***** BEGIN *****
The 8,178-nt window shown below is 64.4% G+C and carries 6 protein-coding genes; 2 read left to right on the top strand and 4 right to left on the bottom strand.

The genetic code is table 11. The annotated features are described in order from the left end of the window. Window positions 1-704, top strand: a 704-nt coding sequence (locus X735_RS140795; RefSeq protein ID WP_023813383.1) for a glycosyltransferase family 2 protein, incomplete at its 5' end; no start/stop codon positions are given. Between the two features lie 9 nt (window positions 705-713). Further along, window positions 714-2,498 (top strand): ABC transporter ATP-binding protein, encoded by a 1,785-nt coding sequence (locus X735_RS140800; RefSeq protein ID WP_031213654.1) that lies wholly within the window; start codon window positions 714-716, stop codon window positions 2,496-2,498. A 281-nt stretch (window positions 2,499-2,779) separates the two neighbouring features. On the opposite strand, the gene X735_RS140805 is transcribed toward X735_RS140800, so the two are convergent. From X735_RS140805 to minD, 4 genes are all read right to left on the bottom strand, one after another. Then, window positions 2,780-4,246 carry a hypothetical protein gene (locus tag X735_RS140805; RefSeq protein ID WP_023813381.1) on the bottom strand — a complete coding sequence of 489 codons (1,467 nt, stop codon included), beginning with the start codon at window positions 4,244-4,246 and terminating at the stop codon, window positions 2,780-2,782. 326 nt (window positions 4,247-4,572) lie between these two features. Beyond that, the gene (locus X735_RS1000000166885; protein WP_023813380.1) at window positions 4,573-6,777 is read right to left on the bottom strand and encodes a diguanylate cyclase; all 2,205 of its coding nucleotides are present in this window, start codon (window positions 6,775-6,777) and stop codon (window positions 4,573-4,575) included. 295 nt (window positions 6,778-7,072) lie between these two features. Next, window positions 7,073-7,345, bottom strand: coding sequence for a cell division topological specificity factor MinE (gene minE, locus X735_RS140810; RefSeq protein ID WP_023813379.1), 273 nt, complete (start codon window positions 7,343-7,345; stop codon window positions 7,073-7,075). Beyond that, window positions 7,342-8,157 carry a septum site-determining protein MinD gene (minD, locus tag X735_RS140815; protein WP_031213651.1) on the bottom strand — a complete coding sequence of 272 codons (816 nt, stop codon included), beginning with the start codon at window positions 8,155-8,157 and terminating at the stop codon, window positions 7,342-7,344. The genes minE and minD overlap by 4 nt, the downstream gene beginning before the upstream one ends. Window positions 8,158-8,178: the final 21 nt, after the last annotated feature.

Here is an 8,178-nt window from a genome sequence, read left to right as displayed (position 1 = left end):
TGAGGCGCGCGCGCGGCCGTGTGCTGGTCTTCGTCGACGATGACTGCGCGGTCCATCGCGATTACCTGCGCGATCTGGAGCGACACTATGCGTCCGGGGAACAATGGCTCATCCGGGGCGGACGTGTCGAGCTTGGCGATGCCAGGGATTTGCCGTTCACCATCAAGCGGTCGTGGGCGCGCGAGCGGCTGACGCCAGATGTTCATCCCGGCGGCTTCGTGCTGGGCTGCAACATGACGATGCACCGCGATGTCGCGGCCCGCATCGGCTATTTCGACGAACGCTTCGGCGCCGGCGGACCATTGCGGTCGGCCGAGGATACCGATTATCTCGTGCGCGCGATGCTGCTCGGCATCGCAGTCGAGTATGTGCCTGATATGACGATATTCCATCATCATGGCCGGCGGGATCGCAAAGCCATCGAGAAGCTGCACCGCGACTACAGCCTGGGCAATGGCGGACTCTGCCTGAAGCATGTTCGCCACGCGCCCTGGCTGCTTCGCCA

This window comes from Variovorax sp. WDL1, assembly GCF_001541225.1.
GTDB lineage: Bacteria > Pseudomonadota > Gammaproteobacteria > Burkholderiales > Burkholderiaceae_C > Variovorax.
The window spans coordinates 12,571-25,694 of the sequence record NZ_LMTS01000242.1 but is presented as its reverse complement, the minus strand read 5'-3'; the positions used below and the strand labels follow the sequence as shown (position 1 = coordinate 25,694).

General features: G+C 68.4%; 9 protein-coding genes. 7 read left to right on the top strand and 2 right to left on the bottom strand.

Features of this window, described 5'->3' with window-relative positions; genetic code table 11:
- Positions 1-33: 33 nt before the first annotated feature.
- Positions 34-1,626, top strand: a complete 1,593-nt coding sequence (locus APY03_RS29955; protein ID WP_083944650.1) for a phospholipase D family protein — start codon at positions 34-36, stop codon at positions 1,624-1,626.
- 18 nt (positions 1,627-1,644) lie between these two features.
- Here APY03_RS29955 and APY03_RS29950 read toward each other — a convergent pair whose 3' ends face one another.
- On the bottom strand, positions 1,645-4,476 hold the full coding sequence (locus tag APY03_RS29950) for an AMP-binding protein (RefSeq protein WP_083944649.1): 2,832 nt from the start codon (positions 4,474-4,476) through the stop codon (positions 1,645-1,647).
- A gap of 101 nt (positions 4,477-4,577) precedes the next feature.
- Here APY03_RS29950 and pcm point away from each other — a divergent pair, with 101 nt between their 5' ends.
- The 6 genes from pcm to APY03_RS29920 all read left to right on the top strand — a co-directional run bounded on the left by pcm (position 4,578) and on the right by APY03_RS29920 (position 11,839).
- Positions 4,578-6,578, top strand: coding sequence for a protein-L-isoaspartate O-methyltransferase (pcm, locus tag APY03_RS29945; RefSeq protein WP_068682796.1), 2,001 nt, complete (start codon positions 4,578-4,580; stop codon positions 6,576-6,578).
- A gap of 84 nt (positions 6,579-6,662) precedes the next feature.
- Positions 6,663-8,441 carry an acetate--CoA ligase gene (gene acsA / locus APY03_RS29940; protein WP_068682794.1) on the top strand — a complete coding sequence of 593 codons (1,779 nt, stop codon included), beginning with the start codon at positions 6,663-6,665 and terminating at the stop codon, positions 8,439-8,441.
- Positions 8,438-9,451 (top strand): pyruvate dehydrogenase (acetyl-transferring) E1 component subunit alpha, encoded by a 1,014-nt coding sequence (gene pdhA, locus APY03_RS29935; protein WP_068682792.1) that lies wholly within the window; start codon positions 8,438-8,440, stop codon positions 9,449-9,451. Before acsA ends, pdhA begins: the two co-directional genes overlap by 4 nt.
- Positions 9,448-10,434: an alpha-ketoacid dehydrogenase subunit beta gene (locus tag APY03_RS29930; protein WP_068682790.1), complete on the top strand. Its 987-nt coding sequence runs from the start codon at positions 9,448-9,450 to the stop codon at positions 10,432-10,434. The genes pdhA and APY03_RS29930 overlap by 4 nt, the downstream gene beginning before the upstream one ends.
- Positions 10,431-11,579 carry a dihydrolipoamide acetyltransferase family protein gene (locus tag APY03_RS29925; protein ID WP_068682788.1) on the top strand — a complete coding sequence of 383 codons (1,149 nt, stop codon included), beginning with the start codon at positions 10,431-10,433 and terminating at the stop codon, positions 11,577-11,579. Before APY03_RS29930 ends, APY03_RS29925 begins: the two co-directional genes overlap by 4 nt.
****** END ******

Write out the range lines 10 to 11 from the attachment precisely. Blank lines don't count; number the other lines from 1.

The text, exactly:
- Positions 1-33: 33 nt before the first annotated feature.
- Positions 34-1,626, top strand: a complete 1,593-nt coding sequence (locus APY03_RS29955; protein ID WP_083944650.1) for a phospholipase D family protein — start codon at positions 34-36, stop codon at positions 1,624-1,626.